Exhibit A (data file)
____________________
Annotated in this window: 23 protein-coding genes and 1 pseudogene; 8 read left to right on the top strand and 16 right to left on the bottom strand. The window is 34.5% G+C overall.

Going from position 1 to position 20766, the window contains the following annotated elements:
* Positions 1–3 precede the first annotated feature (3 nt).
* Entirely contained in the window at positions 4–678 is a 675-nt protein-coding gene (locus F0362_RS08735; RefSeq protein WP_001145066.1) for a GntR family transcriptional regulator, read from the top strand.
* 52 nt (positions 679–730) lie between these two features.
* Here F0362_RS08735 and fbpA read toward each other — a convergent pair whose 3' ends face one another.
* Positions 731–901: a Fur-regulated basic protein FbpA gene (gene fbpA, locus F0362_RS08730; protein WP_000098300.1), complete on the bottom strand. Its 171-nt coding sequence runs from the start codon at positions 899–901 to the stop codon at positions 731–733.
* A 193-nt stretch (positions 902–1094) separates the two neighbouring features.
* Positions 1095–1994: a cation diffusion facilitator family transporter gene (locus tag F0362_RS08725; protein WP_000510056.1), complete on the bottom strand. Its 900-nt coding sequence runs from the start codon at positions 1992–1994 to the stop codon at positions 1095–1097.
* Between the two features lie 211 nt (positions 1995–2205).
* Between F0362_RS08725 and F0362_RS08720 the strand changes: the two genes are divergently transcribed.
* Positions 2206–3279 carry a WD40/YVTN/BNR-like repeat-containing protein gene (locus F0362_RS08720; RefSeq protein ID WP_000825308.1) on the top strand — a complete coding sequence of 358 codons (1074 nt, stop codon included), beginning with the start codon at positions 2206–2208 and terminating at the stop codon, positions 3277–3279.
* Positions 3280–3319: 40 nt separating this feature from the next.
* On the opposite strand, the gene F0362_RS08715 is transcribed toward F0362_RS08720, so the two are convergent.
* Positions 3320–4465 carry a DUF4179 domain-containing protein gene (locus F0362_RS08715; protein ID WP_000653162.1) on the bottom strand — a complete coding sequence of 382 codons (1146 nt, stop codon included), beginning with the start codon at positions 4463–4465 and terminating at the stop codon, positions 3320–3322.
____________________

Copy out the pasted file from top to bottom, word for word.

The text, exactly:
Annotated in this window: 23 protein-coding genes and 1 pseudogene; 8 read left to right on the top strand and 16 right to left on the bottom strand. The window is 34.5% G+C overall.

Going from position 1 to position 20766, the window contains the following annotated elements:
* Positions 1–3 precede the first annotated feature (3 nt).
* Entirely contained in the window at positions 4–678 is a 675-nt protein-coding gene (locus F0362_RS08735; RefSeq protein WP_001145066.1) for a GntR family transcriptional regulator, read from the top strand.
* 52 nt (positions 679–730) lie between these two features.
* Here F0362_RS08735 and fbpA read toward each other — a convergent pair whose 3' ends face one another.
* Positions 731–901: a Fur-regulated basic protein FbpA gene (gene fbpA, locus F0362_RS08730; protein WP_000098300.1), complete on the bottom strand. Its 171-nt coding sequence runs from the start codon at positions 899–901 to the stop codon at positions 731–733.
* A 193-nt stretch (positions 902–1094) separates the two neighbouring features.
* Positions 1095–1994: a cation diffusion facilitator family transporter gene (locus tag F0362_RS08725; protein WP_000510056.1), complete on the bottom strand. Its 900-nt coding sequence runs from the start codon at positions 1992–1994 to the stop codon at positions 1095–1097.
* Between the two features lie 211 nt (positions 1995–2205).
* Between F0362_RS08725 and F0362_RS08720 the strand changes: the two genes are divergently transcribed.
* Positions 2206–3279 carry a WD40/YVTN/BNR-like repeat-containing protein gene (locus F0362_RS08720; RefSeq protein ID WP_000825308.1) on the top strand — a complete coding sequence of 358 codons (1074 nt, stop codon included), beginning with the start codon at positions 2206–2208 and terminating at the stop codon, positions 3277–3279.
* Positions 3280–3319: 40 nt separating this feature from the next.
* On the opposite strand, the gene F0362_RS08715 is transcribed toward F0362_RS08720, so the two are convergent.
* Positions 3320–4465 carry a DUF4179 domain-containing protein gene (locus F0362_RS08715; protein ID WP_000653162.1) on the bottom strand — a complete coding sequence of 382 codons (1146 nt, stop codon included), beginning with the start codon at positions 4463–4465 and terminating at the stop codon, positions 3320–3322.